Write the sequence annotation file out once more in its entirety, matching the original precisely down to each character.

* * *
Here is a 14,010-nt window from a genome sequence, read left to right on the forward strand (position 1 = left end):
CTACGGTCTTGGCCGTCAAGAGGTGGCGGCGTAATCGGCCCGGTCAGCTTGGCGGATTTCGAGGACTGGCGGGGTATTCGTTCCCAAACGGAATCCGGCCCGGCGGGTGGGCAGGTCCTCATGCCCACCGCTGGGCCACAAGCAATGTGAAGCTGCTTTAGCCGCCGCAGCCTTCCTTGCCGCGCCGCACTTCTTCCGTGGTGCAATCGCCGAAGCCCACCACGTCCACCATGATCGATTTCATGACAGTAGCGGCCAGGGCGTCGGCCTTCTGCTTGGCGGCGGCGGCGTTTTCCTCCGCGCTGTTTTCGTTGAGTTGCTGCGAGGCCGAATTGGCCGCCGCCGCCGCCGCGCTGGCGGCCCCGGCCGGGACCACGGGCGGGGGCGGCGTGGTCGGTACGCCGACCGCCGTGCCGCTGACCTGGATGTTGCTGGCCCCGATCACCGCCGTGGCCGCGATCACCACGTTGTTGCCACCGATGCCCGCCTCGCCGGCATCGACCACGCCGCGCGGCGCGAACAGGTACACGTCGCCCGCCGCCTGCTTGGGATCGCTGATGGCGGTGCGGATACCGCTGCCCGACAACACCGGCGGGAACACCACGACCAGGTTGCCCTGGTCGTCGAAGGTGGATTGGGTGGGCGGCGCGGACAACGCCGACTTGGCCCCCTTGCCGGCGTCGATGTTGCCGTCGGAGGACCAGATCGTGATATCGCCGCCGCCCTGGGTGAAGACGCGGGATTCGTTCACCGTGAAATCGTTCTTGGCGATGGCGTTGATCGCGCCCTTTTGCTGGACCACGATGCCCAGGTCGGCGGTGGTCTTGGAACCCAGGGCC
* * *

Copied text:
Here is a 14,010-nt window from a genome sequence, read left to right on the forward strand (position 1 = left end):
CTACGGTCTTGGCCGTCAAGAGGTGGCGGCGTAATCGGCCCGGTCAGCTTGGCGGATTTCGAGGACTGGCGGGGTATTCGTTCCCAAACGGAATCCGGCCCGGCGGGTGGGCAGGTCCTCATGCCCACCGCTGGGCCACAAGCAATGTGAAGCTGCTTTAGCCGCCGCAGCCTTCCTTGCCGCGCCGCACTTCTTCCGTGGTGCAATCGCCGAAGCCCACCACGTCCACCATGATCGATTTCATGACAGTAGCGGCCAGGGCGTCGGCCTTCTGCTTGGCGGCGGCGGCGTTTTCCTCCGCGCTGTTTTCGTTGAGTTGCTGCGAGGCCGAATTGGCCGCCGCCGCCGCCGCGCTGGCGGCCCCGGCCGGGACCACGGGCGGGGGCGGCGTGGTCGGTACGCCGACCGCCGTGCCGCTGACCTGGATGTTGCTGGCCCCGATCACCGCCGTGGCCGCGATCACCACGTTGTTGCCACCGATGCCCGCCTCGCCGGCATCGACCACGCCGCGCGGCGCGAACAGGTACACGTCGCCCGCCGCCTGCTTGGGATCGCTGATGGCGGTGCGGATACCGCTGCCCGACAACACCGGCGGGAACACCACGACCAGGTTGCCCTGGTCGTCGAAGGTGGATTGGGTGGGCGGCGCGGACAACGCCGACTTGGCCCCCTTGCCGGCGTCGATGTTGCCGTCGGAGGACCAGATCGTGATATCGCCGCCGCCCTGGGTGAAGACGCGGGATTCGTTCACCGTGAAATCGTTCTTGGCGATGGCGTTGATCGCGCCCTTTTGCTGGACCACGATGCCCAGGTCGGCGGTGGTCTTGGAACCCAGGGCC